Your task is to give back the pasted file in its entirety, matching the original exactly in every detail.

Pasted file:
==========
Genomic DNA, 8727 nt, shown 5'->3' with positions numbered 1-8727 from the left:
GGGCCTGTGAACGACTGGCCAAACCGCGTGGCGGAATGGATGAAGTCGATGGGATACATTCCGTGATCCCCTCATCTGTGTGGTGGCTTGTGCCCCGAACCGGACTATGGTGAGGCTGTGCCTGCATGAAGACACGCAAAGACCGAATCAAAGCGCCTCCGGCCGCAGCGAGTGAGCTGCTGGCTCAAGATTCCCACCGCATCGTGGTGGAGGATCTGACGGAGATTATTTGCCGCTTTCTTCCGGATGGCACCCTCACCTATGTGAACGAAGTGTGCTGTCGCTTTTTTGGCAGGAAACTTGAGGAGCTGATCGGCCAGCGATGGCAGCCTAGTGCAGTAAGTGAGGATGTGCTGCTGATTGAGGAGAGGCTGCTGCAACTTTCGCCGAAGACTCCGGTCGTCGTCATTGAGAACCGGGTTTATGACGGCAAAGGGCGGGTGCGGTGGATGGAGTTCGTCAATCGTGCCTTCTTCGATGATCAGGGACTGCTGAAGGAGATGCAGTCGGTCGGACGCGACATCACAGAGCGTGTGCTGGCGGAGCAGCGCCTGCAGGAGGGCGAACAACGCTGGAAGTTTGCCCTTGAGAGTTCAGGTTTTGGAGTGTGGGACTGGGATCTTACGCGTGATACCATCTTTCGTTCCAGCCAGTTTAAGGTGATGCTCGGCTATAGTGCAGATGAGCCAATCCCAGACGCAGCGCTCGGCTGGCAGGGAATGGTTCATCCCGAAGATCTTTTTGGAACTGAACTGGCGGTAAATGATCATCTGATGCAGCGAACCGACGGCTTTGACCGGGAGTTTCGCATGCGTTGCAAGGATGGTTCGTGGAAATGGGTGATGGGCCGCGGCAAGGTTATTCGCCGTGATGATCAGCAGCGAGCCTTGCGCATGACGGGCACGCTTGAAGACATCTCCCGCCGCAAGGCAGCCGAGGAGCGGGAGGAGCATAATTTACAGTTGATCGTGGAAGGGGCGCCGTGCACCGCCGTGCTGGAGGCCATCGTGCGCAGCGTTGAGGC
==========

Genomic DNA, 8727 nt, shown 5'->3' with positions numbered 1-8727 from the left:
GGGCCTGTGAACGACTGGCCAAACCGCGTGGCGGAATGGATGAAGTCGATGGGATACATTCCGTGATCCCCTCATCTGTGTGGTGGCTTGTGCCCCGAACCGGACTATGGTGAGGCTGTGCCTGCATGAAGACACGCAAAGACCGAATCAAAGCGCCTCCGGCCGCAGCGAGTGAGCTGCTGGCTCAAGATTCCCACCGCATCGTGGTGGAGGATCTGACGGAGATTATTTGCCGCTTTCTTCCGGATGGCACCCTCACCTATGTGAACGAAGTGTGCTGTCGCTTTTTTGGCAGGAAACTTGAGGAGCTGATCGGCCAGCGATGGCAGCCTAGTGCAGTAAGTGAGGATGTGCTGCTGATTGAGGAGAGGCTGCTGCAACTTTCGCCGAAGACTCCGGTCGTCGTCATTGAGAACCGGGTTTATGACGGCAAAGGGCGGGTGCGGTGGATGGAGTTCGTCAATCGTGCCTTCTTCGATGATCAGGGACTGCTGAAGGAGATGCAGTCGGTCGGACGCGACATCACAGAGCGTGTGCTGGCGGAGCAGCGCCTGCAGGAGGGCGAACAACGCTGGAAGTTTGCCCTTGAGAGTTCAGGTTTTGGAGTGTGGGACTGGGATCTTACGCGTGATACCATCTTTCGTTCCAGCCAGTTTAAGGTGATGCTCGGCTATAGTGCAGATGAGCCAATCCCAGACGCAGCGCTCGGCTGGCAGGGAATGGTTCATCCCGAAGATCTTTTTGGAACTGAACTGGCGGTAAATGATCATCTGATGCAGCGAACCGACGGCTTTGACCGGGAGTTTCGCATGCGTTGCAAGGATGGTTCGTGGAAATGGGTGATGGGCCGCGGCAAGGTTATTCGCCGTGATGATCAGCAGCGAGCCTTGCGCATGACGGGCACGCTTGAAGACATCTCCCGCCGCAAGGCAGCCGAGGAGCGGGAGGAGCATAATTTACAGTTGATCGTGGAAGGGGCGCCGTGCACCGCCGTGCTGGAGGCCATCGTGCGCAGCGTTGAGGC